Workouts Begin For New-Look Ducks

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The 2021-22 season for Oregon women’s basketball unofficially began Monday.

Three weeks after returning to Eugene from an NCAA Tournament run that ended in the Sweet Sixteen, the Ducks were back in the gym to begin offseason workouts. The UO women returned to workouts with a trimmer roster that head coach Kelly Graves hopes can make major progress in the coming weeks and months.

A year after the pandemic denied the Ducks — and everyone else — a traditional offseason, Graves wants to see his team get stronger and more cohesive prior to the formal return to practice in the fall. Pauses from the pandemic were debilitating for a roster as young as Oregon’s last year.

“It’s the offseason where they’re really developing their feel for the game, spacing, the ability to take people off the dribble,” Graves said. “It’s really important. We just want them to play.”

The Ducks went 15-9 overall and 10-7 in the Pac-12 during a rebuilding year, a credit to the resiliency of the program and its leaders. The winter was grueling, due to the rigors of a conference that produced both NCAA Championship game participants, and also pandemic pauses.

Then, the program was beset by injuries late in the season. Still, Oregon was able to win two NCAA Tournament games, reaching the Sweet Sixteen for the fourth straight postseason.

“I’m really proud of how we finished the season, certainly,” Graves said. “And I think that’s going to bode well. The fact we made the tournament, made some noise, won some games, will do this young team well.”

Team Halftime

Though plenty of production returns, the Ducks who began offseason workouts Monday looked different. Veterans Taylor Chavez and Jaz Shelley opted to transfer, to Arizona and Nebraska, respectively. Also, associate head coach Mark Campbell, who was by Graves’ side as Oregon was remade into a Pac-12 powerhouse, was named last week as the head coach at Sacramento State. On Monday, Sacramento State announced Xavi Lopez, an assistant under Graves for the last four seasons, as Campbell’s new associate head coach. 

With the loss of Chavez and Shelley, along with the graduation of seniors Erin Boley and Lydia Giomi, the changing of the guard is complete from the teams that made three straight Elite Eights from 2017-19, and were a favorite to contend for the 2020 national title. The Ducks will add two freshmen in the fall, but Graves said he wasn’t anticipating any other additions.

“I like what I have,” he said. “I’ve always enjoyed a smaller roster. I think everyone feels more engaged.”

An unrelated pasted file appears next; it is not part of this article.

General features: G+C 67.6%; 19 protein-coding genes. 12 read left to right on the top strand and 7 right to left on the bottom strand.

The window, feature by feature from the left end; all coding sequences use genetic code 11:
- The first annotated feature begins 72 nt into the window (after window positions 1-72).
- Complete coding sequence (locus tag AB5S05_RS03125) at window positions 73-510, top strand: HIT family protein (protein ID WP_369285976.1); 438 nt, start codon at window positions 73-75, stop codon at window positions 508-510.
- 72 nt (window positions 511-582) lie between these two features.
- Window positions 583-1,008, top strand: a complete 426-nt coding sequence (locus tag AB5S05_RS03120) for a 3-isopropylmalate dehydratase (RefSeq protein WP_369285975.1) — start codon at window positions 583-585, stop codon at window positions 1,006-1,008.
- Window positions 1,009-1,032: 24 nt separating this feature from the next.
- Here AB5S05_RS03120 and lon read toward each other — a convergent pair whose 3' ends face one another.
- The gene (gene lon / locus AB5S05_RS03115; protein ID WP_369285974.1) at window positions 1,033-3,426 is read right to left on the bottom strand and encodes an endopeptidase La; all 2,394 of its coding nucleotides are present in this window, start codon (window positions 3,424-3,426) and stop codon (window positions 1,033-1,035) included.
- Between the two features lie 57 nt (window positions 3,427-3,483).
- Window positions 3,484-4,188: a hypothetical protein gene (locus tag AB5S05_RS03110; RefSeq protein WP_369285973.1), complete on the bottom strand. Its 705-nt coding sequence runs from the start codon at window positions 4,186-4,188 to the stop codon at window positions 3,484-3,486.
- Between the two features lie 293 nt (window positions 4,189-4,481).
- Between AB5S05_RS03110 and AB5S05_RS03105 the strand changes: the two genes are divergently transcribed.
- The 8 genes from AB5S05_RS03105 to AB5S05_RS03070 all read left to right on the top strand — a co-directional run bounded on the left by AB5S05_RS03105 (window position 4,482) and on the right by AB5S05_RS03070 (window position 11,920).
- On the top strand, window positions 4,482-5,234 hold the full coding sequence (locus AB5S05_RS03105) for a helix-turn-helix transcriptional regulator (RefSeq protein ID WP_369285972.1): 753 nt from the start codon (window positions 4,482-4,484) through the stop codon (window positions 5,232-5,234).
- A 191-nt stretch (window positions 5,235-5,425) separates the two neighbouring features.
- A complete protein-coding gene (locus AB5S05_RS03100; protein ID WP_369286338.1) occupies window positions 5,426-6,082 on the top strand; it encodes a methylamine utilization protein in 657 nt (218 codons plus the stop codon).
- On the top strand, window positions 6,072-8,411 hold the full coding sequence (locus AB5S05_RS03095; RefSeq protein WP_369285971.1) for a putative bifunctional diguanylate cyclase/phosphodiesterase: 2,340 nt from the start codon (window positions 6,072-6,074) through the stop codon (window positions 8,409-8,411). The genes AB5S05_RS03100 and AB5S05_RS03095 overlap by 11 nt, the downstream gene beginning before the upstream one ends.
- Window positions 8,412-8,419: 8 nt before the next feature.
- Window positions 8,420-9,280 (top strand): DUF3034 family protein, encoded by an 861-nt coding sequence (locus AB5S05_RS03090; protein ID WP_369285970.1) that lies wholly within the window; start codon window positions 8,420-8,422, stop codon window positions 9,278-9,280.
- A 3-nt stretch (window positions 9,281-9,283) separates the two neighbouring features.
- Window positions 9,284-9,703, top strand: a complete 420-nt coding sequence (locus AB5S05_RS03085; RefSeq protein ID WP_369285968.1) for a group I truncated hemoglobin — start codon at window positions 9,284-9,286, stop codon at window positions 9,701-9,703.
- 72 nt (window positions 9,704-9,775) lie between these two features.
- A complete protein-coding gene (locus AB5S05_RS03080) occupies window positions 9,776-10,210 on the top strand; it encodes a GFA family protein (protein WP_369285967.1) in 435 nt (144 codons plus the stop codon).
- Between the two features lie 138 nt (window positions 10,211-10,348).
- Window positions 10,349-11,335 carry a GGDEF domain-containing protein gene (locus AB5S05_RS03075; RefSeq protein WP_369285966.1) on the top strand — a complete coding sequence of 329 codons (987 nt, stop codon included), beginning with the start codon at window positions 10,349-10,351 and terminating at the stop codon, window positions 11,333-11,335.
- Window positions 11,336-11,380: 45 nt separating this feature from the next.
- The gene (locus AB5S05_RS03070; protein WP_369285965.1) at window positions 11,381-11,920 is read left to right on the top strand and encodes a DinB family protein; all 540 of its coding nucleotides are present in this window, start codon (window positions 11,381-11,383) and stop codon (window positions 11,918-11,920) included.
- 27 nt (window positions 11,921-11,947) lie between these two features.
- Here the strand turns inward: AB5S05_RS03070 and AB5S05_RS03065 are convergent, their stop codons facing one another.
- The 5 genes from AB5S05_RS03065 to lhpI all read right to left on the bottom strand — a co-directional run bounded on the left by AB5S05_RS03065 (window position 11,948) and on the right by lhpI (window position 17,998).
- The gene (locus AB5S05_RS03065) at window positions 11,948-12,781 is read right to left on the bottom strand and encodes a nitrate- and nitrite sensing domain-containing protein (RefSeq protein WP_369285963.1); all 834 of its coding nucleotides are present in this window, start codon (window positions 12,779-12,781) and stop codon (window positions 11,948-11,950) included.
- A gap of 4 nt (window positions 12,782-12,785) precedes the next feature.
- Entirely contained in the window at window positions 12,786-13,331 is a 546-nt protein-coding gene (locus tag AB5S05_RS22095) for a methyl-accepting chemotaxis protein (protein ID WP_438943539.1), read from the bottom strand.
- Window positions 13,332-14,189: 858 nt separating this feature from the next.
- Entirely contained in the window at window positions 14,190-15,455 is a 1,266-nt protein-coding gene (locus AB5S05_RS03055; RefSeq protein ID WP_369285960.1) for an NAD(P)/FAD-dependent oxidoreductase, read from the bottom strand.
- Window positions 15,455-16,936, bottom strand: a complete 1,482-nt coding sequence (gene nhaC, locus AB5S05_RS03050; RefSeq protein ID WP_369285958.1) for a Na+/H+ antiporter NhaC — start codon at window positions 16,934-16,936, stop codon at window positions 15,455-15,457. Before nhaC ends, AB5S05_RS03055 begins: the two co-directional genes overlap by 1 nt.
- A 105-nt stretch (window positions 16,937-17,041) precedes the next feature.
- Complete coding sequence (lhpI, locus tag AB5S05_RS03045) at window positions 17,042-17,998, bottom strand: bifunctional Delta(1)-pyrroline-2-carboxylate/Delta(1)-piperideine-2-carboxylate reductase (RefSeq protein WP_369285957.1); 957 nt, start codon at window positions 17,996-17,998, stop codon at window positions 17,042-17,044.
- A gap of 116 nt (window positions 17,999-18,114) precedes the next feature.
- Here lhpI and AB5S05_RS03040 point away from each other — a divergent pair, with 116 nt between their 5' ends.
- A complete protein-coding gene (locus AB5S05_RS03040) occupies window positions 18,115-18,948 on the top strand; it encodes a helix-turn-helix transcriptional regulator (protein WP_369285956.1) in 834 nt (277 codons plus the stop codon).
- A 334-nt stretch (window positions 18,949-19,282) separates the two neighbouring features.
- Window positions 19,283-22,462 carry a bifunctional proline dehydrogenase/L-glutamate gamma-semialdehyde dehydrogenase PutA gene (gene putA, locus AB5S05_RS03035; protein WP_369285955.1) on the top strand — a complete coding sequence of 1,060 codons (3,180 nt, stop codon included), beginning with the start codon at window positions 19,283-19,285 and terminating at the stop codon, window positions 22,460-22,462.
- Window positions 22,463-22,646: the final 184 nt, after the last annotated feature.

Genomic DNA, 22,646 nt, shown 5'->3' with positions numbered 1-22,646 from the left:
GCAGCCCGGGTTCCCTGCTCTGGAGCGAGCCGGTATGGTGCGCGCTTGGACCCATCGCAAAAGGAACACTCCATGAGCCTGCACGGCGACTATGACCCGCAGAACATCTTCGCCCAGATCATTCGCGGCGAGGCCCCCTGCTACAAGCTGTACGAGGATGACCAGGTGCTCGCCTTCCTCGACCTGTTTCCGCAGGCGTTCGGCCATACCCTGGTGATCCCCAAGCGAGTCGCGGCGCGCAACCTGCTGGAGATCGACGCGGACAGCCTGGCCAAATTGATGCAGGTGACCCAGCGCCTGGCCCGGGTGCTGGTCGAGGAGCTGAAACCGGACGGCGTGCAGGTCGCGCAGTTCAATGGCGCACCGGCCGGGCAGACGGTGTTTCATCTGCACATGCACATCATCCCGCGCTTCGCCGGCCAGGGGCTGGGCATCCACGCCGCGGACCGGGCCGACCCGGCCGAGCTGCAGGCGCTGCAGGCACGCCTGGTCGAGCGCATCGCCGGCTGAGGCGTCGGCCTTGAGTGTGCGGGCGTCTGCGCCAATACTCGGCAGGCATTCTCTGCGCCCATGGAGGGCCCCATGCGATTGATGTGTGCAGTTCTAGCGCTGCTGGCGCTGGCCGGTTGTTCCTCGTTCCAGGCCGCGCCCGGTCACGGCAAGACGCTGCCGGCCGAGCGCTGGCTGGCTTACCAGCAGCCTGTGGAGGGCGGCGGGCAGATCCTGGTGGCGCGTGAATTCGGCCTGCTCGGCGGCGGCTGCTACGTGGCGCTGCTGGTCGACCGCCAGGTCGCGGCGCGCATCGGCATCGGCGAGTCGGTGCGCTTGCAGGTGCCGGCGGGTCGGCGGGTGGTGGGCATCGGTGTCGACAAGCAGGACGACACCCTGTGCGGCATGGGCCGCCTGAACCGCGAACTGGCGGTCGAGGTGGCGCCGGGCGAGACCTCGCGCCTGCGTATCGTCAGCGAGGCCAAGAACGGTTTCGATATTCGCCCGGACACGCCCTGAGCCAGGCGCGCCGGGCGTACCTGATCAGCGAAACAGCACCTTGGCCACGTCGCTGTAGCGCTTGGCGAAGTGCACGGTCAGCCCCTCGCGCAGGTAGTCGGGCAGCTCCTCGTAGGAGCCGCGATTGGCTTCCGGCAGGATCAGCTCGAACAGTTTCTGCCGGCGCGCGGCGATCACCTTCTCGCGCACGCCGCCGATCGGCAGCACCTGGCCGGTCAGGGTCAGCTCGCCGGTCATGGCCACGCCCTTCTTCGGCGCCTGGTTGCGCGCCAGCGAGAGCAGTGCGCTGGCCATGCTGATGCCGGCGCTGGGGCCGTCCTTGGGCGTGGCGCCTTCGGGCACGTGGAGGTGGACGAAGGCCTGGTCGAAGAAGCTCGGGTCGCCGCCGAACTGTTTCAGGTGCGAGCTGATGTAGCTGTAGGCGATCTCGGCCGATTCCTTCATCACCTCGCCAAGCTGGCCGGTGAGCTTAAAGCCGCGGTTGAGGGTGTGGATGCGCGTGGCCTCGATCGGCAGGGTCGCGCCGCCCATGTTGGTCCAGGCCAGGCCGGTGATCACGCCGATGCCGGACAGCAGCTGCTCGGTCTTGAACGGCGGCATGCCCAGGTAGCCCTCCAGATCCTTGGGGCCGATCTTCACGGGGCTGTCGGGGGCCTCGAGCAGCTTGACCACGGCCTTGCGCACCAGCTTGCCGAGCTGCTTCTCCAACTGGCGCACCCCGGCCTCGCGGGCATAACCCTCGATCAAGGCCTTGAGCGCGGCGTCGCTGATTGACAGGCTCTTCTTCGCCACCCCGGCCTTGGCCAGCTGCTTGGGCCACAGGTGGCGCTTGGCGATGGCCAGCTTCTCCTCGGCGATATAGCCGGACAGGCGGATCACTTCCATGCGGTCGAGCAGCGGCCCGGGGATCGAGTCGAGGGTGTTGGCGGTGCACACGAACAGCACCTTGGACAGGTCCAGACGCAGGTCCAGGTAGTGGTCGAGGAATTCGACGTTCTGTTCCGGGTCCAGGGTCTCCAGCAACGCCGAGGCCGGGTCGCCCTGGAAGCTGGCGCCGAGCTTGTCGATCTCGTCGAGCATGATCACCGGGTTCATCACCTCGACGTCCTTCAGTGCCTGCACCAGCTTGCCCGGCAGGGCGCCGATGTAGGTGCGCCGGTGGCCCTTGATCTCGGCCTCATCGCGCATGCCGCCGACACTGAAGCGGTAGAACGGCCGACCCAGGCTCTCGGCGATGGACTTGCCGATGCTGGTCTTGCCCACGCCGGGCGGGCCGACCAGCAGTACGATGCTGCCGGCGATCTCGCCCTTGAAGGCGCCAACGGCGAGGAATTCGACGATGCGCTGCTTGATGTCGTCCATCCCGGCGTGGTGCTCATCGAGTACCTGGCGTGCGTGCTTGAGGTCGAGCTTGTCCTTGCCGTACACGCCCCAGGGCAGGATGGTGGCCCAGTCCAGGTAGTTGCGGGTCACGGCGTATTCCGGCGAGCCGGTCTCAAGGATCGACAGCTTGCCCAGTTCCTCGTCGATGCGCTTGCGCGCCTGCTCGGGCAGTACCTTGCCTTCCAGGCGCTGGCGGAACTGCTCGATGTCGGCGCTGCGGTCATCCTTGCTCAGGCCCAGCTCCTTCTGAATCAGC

The 2020-21 team was expected to lean heavily on its three-point shooters, but evolved late in the year to be reliant on the “twin towers” of Sedona Prince and Nyara Sabally. Graves said he anticipates playing “more power basketball” next season, relying on Prince and Sabally along with returning freshmen Kylee Watson and Angela Dugalic.

“If they can just stay healthy and have a good offseason, I think we’ve got a chance to be really tough inside,” Graves said.

Prince_Sabally

Sabally was injured in Oregon’s season finale against Louisville, as was guard Maddie Scherr. That was the fifth game that point guard Te-Hina Paopao missed due to injury; Graves said the entire roster was “good to go” to being offseason workouts this week, though Paopao and Prince were at a USA Basketball camp as the week began.

Though the Ducks will rely on their size in 2021-22, Graves isn’t de-emphasizing three-point shooting. He hopes the attention paid to the post players — along with better spacing of the floor gained through offseason pick-up play — will provide better looks than shooters like Taylor Mikesell and Sydney Parrish were getting last season.

Graves said he’s also looking for a player to emerge who can better “create their own shot, or a shot for somebody else” with the shot clock winding down, or late in a game. Incoming freshman Taylor Bigby could be a candidate, he said, along with Paopao.

Workouts that began Monday can continue into June, while the university is in its spring quarter. Then players will be on their own through the summer, playing pick-up games in which they’ll build the cohesion that would have been so beneficial last season.

As Graves put it: We just want them to play.


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